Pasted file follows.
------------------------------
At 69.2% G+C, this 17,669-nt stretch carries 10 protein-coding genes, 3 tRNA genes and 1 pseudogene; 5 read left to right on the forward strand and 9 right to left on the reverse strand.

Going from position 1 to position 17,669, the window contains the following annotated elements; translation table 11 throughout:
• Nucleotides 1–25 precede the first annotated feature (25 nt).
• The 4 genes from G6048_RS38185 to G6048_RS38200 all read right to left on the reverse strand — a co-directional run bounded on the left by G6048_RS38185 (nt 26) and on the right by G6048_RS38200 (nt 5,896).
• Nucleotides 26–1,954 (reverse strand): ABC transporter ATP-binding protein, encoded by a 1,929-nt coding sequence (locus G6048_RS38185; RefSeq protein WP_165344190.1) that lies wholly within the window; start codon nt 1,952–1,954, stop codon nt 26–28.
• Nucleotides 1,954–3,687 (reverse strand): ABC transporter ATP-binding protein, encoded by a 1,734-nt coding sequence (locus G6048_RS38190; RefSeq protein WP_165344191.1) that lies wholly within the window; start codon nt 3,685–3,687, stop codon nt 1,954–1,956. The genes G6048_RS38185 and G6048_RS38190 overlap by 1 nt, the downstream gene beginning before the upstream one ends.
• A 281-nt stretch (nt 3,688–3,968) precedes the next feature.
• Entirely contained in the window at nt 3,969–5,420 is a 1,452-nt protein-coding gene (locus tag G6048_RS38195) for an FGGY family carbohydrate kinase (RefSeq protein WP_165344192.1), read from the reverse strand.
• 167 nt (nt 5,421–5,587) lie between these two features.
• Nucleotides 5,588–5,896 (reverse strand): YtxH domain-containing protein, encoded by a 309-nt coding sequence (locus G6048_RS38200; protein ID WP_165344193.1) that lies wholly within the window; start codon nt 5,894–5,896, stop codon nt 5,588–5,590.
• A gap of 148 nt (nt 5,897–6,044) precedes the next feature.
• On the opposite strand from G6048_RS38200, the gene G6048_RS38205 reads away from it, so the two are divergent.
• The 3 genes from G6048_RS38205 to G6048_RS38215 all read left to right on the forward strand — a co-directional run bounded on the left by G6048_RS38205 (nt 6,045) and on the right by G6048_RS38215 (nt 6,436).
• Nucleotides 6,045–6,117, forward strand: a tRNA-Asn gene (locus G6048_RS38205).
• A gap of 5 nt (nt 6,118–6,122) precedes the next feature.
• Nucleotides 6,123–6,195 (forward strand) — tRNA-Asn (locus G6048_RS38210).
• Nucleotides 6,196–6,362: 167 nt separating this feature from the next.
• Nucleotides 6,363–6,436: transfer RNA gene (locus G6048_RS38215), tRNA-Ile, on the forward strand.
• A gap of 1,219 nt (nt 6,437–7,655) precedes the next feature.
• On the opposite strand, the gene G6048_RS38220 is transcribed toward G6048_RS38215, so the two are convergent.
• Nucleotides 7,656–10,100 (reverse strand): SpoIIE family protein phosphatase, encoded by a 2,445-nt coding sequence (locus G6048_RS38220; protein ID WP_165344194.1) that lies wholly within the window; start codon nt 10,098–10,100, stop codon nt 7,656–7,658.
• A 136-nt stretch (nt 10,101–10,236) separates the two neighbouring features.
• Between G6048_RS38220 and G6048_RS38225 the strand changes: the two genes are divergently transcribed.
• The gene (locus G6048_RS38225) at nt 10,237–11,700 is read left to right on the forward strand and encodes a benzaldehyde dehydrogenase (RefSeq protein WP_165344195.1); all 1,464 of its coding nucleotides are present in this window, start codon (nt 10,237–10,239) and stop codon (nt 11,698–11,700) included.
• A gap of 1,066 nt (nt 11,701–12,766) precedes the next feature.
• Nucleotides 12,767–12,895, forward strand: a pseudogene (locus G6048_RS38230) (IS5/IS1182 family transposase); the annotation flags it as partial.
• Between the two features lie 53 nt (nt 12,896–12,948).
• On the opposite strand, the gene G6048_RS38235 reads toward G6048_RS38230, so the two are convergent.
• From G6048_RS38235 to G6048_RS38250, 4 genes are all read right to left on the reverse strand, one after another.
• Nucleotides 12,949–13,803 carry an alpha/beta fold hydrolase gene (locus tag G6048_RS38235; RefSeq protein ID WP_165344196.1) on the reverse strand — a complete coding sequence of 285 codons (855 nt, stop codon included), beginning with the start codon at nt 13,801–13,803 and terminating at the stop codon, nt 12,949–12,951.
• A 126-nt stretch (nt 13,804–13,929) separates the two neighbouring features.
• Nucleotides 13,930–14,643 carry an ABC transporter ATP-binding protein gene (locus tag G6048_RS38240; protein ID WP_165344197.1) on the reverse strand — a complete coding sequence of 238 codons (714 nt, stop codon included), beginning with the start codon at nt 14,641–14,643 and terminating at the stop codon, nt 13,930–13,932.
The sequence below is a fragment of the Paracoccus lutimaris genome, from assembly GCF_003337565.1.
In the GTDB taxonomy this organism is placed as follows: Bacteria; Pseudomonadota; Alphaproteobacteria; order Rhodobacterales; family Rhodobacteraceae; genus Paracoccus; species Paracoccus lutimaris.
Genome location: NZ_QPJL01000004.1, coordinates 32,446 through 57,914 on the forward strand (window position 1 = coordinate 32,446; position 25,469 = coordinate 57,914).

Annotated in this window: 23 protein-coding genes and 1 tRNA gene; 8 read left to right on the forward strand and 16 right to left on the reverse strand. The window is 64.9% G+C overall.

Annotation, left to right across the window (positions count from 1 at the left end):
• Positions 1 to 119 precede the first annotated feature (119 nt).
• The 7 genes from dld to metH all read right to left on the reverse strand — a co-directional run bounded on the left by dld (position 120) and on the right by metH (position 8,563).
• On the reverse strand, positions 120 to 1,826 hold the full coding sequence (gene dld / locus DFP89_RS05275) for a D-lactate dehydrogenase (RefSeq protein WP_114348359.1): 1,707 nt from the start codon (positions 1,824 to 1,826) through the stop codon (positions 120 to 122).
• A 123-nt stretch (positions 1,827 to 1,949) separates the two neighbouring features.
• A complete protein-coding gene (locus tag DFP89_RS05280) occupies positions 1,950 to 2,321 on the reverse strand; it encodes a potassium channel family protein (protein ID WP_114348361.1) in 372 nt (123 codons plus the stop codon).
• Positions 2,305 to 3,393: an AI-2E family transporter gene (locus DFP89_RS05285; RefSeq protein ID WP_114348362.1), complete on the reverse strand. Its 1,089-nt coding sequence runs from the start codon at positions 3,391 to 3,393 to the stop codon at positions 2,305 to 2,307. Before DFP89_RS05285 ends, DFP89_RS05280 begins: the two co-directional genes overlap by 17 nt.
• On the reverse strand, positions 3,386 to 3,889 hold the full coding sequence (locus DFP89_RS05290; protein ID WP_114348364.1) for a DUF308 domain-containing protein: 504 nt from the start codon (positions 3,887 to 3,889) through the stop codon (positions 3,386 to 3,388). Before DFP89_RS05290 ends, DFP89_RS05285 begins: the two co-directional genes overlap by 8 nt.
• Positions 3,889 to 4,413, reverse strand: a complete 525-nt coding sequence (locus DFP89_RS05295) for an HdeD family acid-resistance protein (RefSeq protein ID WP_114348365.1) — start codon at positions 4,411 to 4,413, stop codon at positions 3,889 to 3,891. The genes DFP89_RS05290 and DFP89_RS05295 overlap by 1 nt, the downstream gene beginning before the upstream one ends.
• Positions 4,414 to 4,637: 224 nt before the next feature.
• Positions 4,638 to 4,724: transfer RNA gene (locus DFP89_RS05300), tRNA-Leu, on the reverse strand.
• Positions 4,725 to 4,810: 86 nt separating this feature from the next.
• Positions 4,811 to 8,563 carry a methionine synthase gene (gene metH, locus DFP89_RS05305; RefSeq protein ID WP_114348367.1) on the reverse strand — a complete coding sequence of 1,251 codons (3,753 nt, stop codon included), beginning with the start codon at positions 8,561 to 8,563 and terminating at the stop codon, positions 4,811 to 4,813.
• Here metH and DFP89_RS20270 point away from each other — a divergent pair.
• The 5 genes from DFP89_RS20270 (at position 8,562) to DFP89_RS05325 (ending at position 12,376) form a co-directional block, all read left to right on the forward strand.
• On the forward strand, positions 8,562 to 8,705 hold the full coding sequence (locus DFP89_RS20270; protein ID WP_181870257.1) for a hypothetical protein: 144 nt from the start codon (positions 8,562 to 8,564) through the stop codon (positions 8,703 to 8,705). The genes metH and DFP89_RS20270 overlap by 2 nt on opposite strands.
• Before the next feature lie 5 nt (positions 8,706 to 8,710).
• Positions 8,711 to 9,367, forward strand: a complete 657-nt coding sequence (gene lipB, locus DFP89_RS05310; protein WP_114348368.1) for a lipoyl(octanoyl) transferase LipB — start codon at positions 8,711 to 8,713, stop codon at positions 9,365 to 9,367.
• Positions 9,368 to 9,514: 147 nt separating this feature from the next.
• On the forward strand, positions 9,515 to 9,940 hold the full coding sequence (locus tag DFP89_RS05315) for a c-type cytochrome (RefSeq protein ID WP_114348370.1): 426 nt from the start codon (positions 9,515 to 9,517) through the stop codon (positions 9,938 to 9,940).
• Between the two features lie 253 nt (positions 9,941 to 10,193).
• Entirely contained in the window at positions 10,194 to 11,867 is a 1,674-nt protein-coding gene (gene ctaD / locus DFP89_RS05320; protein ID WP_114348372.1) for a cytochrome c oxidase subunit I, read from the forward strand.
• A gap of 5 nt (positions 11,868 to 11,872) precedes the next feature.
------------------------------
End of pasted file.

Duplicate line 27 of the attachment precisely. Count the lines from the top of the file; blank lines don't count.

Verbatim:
• Between the two features lie 53 nt (nt 12,896–12,948).